"No," he said, shaking his head convulsively. "I'm not letting you do this to me. You're lying, you're both lying—you're all lying, you knew I'd be here tonight, you set this all up to try to trick me into coming back, into giving myself up again—"
"So the whole world's lying, except your daddy?" Fox scuffed one insubstantial foot against the stones of the floor. "Quite a bunch, we are. Amazing how we all got our stories straight without really needing to try, though."
Dumbledore gave him a quelling look, and Fox shut his mouth. "Tell me this, Draco," said the Headmaster, turning his attention back to the other real person present. "Clearly you know my reputation. Would I befriend people capable of such acts as you have claimed the Pack committed?"
"If you never knew about them, you might." Draco nodded, on firmer ground here. "And the Pack's smart. Smart enough to keep me locked up inside the house doing chores, never let me get out or talk to anybody who might help me, never let me learn anything, especially not magic—"
"How much is two and two?" Dumbledore interrupted calmly.
Draco rolled his eyes. "Four, but that's not—"
"Spell wand for me," the Headmaster overran his protest.
"W-A-N-D—all right, so I learned some things, but—"
"Name the guardian of the Gryffindor common room."
"The Fat Lady." Draco froze at the sound of the words emerging from his mouth. "But that doesn't count, the Pack are all Gryffindors—"
"What is the difference between monkshood and wolfsbane?" Dumbledore continued inexorably.
"There is none, they're the same thing, but—"
"And the incantation for a Patronus Charm?"
"Expecto patronum." Draco felt his arm contract as his wand tried to rise into a movement he had surely never learned on his own. Dumbledore nodded to Fox, and the lines of force surrounding Draco's wand disappeared. For an instant Draco considered going for the Killing Curse instead, but Fox had already proved he could stop him, and besides, he'd been curious about a Patronus for a long time, what it might be or look like—
"Expecto patronum," he repeated, bringing his wand up through what his muscles insisted was the proper motion to accompany the words.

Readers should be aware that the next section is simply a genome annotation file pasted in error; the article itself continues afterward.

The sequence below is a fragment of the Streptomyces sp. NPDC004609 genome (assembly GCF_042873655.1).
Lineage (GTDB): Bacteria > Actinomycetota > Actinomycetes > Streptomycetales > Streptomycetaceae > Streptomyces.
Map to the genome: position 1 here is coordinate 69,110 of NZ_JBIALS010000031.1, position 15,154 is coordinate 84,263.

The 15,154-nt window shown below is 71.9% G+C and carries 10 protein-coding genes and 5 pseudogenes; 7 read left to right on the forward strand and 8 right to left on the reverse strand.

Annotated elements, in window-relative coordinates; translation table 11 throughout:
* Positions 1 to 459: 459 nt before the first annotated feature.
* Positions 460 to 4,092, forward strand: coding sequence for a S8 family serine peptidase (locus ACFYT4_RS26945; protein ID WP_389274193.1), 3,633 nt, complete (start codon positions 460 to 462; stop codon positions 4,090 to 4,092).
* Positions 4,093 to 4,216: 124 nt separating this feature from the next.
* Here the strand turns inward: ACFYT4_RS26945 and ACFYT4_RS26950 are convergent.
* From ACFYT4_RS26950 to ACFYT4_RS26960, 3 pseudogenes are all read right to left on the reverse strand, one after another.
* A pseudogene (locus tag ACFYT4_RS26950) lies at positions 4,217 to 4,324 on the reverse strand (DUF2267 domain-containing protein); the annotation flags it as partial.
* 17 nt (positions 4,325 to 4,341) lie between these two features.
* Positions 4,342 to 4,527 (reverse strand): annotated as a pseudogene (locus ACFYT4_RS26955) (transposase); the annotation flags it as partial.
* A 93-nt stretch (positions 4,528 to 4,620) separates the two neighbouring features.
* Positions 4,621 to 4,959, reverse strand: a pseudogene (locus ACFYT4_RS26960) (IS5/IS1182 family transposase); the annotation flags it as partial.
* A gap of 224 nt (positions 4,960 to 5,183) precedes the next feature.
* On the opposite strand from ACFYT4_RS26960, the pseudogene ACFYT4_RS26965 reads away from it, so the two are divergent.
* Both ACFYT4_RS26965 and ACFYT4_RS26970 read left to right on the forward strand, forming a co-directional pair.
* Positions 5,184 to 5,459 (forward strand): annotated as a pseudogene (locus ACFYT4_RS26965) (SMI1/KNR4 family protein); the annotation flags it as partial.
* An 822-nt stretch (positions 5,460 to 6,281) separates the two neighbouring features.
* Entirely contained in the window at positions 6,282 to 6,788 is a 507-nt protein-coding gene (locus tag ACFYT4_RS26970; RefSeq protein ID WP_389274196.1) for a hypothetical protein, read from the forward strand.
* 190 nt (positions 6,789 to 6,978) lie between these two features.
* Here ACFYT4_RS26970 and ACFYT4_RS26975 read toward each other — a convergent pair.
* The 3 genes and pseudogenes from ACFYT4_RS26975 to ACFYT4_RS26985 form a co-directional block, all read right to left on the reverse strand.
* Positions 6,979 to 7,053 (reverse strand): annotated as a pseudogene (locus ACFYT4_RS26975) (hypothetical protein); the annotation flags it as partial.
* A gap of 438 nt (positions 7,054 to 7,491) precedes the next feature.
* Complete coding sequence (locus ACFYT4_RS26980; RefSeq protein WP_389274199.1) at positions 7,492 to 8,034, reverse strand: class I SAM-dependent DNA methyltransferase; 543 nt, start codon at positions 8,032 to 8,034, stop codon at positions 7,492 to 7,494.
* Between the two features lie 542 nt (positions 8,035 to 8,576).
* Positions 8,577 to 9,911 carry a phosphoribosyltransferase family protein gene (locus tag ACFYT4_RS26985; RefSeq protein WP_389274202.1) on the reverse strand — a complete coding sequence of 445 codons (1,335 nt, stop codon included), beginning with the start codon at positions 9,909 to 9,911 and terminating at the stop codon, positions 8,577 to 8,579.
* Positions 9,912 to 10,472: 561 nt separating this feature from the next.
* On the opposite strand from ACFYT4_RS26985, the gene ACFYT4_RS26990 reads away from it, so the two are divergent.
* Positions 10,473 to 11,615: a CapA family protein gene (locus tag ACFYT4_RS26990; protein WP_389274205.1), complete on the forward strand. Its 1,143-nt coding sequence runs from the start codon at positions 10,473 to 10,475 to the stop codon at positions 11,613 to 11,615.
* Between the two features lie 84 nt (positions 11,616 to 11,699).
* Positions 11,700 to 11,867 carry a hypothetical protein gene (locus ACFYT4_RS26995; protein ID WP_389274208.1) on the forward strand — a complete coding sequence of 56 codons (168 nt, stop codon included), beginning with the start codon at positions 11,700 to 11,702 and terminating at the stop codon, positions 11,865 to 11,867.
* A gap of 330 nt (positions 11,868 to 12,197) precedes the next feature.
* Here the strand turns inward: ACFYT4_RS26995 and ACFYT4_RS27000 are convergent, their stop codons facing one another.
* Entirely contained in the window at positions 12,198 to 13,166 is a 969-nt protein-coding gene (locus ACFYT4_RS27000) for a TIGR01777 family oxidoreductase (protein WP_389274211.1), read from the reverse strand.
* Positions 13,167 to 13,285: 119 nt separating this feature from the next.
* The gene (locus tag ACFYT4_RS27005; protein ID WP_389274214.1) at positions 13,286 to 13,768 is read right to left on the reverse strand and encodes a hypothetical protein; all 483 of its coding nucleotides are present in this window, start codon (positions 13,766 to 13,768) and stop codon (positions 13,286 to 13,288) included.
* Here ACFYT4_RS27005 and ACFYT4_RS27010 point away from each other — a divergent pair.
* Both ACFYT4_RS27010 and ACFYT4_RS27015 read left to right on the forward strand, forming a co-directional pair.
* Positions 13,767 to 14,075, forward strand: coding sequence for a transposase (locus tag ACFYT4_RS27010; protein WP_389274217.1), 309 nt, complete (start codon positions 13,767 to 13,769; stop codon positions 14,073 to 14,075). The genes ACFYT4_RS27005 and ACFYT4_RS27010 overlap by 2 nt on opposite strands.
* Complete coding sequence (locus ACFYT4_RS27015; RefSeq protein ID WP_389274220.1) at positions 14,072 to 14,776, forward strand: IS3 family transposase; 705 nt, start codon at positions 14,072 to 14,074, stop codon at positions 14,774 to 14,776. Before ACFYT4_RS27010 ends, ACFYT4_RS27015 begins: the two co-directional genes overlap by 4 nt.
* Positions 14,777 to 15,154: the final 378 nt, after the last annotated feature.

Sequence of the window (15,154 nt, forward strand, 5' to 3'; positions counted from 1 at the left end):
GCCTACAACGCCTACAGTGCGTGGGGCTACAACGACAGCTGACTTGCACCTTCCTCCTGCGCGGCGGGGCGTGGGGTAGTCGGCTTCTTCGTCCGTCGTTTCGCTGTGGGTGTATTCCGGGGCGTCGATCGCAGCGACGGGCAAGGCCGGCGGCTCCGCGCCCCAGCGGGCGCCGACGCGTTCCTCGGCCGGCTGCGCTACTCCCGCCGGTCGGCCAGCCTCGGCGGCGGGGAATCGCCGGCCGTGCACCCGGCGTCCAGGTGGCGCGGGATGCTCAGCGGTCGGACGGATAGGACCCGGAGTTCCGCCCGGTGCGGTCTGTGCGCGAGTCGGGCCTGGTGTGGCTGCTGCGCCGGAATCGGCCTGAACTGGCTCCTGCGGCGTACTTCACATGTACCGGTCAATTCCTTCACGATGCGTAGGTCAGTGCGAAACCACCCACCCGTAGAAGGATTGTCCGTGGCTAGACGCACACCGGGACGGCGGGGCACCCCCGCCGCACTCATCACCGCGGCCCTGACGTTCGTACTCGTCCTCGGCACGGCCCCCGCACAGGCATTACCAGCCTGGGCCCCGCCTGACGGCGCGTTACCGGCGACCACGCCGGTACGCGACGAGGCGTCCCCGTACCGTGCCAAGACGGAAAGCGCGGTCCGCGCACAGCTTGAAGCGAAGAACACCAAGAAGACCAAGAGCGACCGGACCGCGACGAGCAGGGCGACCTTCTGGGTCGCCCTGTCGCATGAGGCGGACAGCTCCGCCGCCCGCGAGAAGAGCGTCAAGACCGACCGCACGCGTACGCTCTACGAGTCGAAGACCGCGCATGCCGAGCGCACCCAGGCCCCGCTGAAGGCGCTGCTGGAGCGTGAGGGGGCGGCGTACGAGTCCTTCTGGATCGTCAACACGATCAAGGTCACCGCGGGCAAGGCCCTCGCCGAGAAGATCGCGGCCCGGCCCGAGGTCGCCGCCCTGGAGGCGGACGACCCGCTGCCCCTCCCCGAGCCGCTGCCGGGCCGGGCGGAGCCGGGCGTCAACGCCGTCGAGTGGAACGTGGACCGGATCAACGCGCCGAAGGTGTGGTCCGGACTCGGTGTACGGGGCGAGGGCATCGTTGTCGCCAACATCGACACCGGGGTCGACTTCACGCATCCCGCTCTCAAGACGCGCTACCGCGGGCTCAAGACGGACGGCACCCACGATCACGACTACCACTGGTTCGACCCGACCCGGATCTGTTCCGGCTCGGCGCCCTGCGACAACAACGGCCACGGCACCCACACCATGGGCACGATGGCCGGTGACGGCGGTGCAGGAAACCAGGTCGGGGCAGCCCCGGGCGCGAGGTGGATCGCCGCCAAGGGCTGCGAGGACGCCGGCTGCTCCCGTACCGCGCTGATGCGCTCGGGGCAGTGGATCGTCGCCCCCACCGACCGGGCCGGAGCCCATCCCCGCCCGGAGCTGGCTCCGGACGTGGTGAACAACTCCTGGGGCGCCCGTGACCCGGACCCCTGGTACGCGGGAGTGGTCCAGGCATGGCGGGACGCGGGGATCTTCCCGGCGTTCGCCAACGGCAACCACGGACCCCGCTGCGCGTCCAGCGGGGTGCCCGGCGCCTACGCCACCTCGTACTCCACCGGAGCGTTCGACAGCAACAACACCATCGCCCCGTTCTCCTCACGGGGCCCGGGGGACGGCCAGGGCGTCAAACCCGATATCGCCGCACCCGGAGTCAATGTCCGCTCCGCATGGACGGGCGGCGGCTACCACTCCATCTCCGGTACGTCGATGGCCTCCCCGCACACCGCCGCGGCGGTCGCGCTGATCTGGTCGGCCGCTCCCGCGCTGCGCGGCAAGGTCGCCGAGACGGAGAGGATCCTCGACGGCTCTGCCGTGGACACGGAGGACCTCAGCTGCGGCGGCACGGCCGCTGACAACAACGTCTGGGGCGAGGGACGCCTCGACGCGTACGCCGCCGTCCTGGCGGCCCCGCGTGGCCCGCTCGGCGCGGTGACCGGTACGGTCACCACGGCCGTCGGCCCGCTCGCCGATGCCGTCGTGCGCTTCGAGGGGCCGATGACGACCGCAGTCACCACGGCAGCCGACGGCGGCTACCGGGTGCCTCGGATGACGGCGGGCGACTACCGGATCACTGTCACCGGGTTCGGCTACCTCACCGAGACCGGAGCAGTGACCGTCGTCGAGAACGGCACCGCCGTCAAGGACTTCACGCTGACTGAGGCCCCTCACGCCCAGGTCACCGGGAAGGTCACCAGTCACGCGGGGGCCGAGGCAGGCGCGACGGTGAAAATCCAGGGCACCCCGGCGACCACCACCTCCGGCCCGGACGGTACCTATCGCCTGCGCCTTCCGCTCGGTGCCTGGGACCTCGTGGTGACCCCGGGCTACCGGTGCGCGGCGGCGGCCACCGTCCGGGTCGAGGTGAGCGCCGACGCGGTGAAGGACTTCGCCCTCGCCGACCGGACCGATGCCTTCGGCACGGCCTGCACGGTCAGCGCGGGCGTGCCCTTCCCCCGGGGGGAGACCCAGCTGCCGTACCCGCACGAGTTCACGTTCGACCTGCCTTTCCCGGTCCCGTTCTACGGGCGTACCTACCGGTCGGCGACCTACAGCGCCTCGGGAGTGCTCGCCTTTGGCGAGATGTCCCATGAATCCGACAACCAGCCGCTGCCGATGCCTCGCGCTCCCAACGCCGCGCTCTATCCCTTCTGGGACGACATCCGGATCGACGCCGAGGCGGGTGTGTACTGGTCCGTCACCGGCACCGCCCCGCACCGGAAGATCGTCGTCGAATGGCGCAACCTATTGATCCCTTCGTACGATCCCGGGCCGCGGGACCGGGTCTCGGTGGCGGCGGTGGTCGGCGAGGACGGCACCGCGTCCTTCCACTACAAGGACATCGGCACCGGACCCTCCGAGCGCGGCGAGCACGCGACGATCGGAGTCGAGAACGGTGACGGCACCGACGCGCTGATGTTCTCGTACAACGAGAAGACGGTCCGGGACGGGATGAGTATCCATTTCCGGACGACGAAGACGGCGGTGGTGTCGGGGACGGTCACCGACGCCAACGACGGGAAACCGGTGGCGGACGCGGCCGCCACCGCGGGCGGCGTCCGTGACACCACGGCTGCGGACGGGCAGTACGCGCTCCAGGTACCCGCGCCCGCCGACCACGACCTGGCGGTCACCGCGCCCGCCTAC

A fine, silvery mist sprayed from the end of his wand, then dissipated.
"Care for some help with that?" Fox asked. "No tricks." His eyes, the intense blue of a candle's center, lingered on Draco's. "I promise."
Draco glared for form's sake, but he had to admit Fox had a point. The other boy's promises meant something, or always had in the past.
Though now that I know he's part of the Pack, how can I be sure they didn't send him to live in my head and try to lure me back to them? That would be just like them—
But there his mind stalled, for the stories and images of the Pack lingering in his head, the ones he'd awakened in his own bed at Malfoy Manor remembering and dreamed about in terror every night until Fox had come to chase away his nightmares, were in every way the opposite of what he'd experienced for himself a few minutes before.
And Fox never hurt me. He's been angry with me a few times, and he's stopping me from doing what I want right now, but he's never hurt me, and he's never lied to me.
"All right," he said, lowering his wand. "What do you want to do?"
"Here, let me…" Fox came towards him, his movements half an ordinary walk, half a ghost's gliding step. "Merlin's boots, this feels weird. Okay, I'm going to come around behind you, just like—yes, that's it, and now—"
Draco swallowed as Fox's wand arm, outlined in shimmering fire, sank into his, overlapping it precisely, sending waves of hot and cold through his nerves. "On three," Fox said quietly, his voice echoing both inside and outside Draco's head. "And remember to think of something happy. One—two—three—"
The memory of the tune Aletha Black had hummed in the kitchens coincided within Draco's mind with his recollection of Fox singing the same song to him, after telling him a story about warriors and how they'd fought evil together. His arm and Fox's rose in unison, and two voices shouted the same words.
The mist this time was much thicker, but seemed unsure what shape it should take, roiling and twisting within itself. Draco glared at it, lowering his wand. Stop playing around, he thought towards it irritably. Turn into what protects me, and do it right now!